How often are Ameloblastomas in Middle Anatolia? A 13-year retrospective study

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Aim: Ameloblastoma is a neoplasm classified as a benign epithelial odontogenic tumor of the jaws. It may show locally invasive behavior resulting in recurrence and malignancy. The aim of the present study was to analyze the incidence, clinicopathologic and radiographic characteristics, treatment, and recurrence of patients with ameloblastoma.

Materials and Methods: This retrospective study included patients who were diagnosed with ameloblastoma from 2007 to 2019. Data of patients including gender, age at diagnosis, radiologic form, tumor location, type of surgical treatment, and recurrences were reviewed and analyzed retrospectively. 

Results: A total of 3043 pathology reports were examined and twenty patients diagnosed with ameloblastoma were included in this study. There were seven men and thirteen women (a male: female ratio of 1:1.8). The age of participants ranged from 14 to 79 years (average 39.35 years). The peak incidence was recorded in the third decade of life (n=5). The most common site was the body of the mandible (n=15, 75%). The multilocular and unilocular types of ameloblastoma were noted in twelve and eight cases, respectively. Patients were treated by conservative surgery in 40% of cases and radical surgery with/without reconstruction in 60% of cases. The recurrence rate was 20% in the present study. 

Discussion: Ameloblastomas were considered as the most common odontogenic tumor within the prevalence rate of between 0.21% and 0.83% in Turkey. The incidence rate in the present study (%0.65) is consistent with the literature. In the present study, the incidence of ameloblastoma was found to be 0.65%, and the most common treatment method was resection. Considering other disciplines involved in diagnosis and treatment, the incidence of ameloblastoma may be higher. Therefore, further multicenter studies are needed for an accurate assessment.


The term ameloblastoma is derived from ‘amel’ which means enamel in English and ‘blastos’ which means germ in Greek [1]. This lesion was first described by Cusack in a case report of mandibulectomy in 1827 [2]. 

Ameloblastoma is classified as a benign epithelial odontogenic tumor of the maxillomandibular complex. It is defined as a locally invasive and aggressive, however, metastasis to lymph nodes and distant sites is rare [3]. Ameloblastoma has slow growth potential and is usually asymptomatic in patients [4]. It is often diagnosed by panoramic radiographs during a routine dental examination. Ameloblastoma presents as either unilocular or multilocular “soap bubble” radiolucency on radiographies [5].  Displacement of teeth, root resorption, inferior alveolar canal displacement or degradation, buccolingual cortical expansion, soft tissue invasion are the most common clinical and radiological findings [6]. Although radiological features of tumor are specific, a biopsy is compulsory for accurate diagnosis [4]. Histologically, it can be unicystic or multicystic [4]. The most common histopathological patterns in ameloblastoma are follicular and plexiform patterns. Other microscopic patterns can be listed as an acanthomatous, granular, desmoplastic, and basal cells. These patterns can be uniform or mixed [7].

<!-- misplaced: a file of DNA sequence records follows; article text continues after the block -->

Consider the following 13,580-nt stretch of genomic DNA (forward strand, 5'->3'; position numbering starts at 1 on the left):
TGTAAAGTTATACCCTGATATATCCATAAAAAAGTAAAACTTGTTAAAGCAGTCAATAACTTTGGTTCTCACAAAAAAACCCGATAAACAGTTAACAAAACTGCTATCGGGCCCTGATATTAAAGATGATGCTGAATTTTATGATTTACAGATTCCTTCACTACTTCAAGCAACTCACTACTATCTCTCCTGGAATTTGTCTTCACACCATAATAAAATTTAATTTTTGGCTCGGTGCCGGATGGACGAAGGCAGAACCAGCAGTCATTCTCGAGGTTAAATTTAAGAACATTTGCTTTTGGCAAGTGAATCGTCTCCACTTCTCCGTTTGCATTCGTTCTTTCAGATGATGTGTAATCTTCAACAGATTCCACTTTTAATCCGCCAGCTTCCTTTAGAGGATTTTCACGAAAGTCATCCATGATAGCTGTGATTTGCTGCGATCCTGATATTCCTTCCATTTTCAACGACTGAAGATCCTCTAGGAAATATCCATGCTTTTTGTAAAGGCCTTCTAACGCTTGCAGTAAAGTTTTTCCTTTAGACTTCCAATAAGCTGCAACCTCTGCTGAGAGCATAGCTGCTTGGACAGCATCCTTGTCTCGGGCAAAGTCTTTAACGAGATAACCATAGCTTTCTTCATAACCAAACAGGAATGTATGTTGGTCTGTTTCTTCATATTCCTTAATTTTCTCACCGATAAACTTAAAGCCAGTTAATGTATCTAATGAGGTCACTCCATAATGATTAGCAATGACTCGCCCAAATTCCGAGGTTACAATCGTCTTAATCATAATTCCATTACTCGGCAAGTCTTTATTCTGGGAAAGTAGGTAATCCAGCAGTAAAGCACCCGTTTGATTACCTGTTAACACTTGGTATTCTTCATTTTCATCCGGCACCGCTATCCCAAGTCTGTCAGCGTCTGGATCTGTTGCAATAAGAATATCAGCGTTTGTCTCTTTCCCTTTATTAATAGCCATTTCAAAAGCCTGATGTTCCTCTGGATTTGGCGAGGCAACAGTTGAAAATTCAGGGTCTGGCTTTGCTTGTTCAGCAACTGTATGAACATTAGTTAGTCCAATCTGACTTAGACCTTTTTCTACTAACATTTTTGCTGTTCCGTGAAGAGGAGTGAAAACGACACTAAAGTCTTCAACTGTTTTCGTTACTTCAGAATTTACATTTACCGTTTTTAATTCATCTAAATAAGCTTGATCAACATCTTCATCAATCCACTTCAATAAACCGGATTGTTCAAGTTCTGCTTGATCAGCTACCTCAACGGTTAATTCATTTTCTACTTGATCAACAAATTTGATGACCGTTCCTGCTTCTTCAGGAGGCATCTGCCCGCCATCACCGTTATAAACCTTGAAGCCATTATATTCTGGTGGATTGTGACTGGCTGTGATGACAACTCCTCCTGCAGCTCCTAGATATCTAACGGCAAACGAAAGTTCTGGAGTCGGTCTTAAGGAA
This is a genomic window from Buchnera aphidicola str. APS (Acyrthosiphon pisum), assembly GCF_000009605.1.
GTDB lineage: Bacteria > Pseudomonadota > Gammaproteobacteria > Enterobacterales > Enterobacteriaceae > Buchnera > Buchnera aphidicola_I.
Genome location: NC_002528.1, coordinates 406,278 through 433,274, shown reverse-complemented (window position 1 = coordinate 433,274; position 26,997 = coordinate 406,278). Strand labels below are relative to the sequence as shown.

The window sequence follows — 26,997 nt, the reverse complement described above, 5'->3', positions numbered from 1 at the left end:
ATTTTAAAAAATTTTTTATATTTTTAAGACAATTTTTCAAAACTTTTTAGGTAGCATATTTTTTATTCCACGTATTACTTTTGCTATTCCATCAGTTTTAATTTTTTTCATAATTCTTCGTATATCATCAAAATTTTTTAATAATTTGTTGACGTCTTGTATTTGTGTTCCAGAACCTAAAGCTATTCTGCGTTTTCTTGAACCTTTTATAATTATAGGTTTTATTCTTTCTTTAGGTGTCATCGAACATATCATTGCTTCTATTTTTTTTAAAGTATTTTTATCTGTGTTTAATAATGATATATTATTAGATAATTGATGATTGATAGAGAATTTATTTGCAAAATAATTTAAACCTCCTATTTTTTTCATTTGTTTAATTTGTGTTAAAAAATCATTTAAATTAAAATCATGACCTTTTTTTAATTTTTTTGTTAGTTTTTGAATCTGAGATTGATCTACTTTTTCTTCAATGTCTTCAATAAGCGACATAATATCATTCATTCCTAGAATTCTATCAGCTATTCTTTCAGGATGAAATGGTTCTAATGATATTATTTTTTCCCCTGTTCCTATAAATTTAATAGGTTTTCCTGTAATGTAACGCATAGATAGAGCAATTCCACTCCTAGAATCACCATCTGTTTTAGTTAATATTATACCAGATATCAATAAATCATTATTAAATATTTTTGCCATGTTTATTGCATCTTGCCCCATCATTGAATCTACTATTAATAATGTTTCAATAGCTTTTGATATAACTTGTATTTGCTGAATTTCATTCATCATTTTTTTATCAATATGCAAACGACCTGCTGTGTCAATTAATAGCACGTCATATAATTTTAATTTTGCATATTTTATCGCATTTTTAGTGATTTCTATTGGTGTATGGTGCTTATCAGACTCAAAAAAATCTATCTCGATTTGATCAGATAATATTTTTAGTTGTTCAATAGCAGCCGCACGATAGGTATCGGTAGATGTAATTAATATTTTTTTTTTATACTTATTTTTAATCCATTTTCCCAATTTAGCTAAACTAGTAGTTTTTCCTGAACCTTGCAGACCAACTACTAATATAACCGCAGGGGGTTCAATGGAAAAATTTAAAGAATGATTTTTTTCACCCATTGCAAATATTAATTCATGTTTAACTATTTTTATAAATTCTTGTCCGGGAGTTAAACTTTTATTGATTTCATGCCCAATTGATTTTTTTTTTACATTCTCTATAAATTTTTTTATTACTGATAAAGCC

Ameloblastomas comprise 1% of all oral and maxillofacial biopsy specimens [8]. According to the World Health Organization (WHO 2005), ameloblastoma alone accounts for about 23% of all odontogenic tumors and shows no clear gender distinction. It is most commonly diagnosed in adults between the third to fifth decades of life [10]. While more than 80% of these tumors appear in the mandible, 70% occur in the molar-ramus region [10]. 

Changes in terminology and classification were made in line with the updated information in current genetic studies [11]. The new classification of the World Health Organization (WHO) in 2017 categorizes four types of benign ameloblastoma: conventional, unicystic, extraosseous/peripheral, and metastasizing (malignant) ameloblastoma [12].

The aim of this study was to examine the cases of ameloblastoma, to emphasize the age, gender, location, clinical-pathological-radiographical features of this tumor, as well as to evaluate the treatment modalities and recurrence rates of these tumors retrospectively under the light of the new WHO classification.

Material and Methods

The design of the study was approved by the Local Ethical Committee for Clinical Research of Erciyes University (2020/338). In the present retrospective study, the pathology reports from January 2007 to December 2019 were retrieved from the files available in the archives of the Department of Oral and Maxillofacial Surgery, Faculty of Dentistry, University of Erciyes. The inclusion criteria were patients who were diagnosed with ameloblastoma and received treatment. The exclusion criteria were listed as incomplete records and histopathological diagnoses other than ameloblastoma. Data from each patient, including gender, age at the diagnosis, histologic type, tumor location, radiographic appearance (radiologic form), root resorption, surgical treatment, reconstruction, duration of follow-up, and recurrence rates were collected. Radiographic findings were recorded from Orthopantomograms (OPGs) and cone-beam computed tomography (CBCT) scans.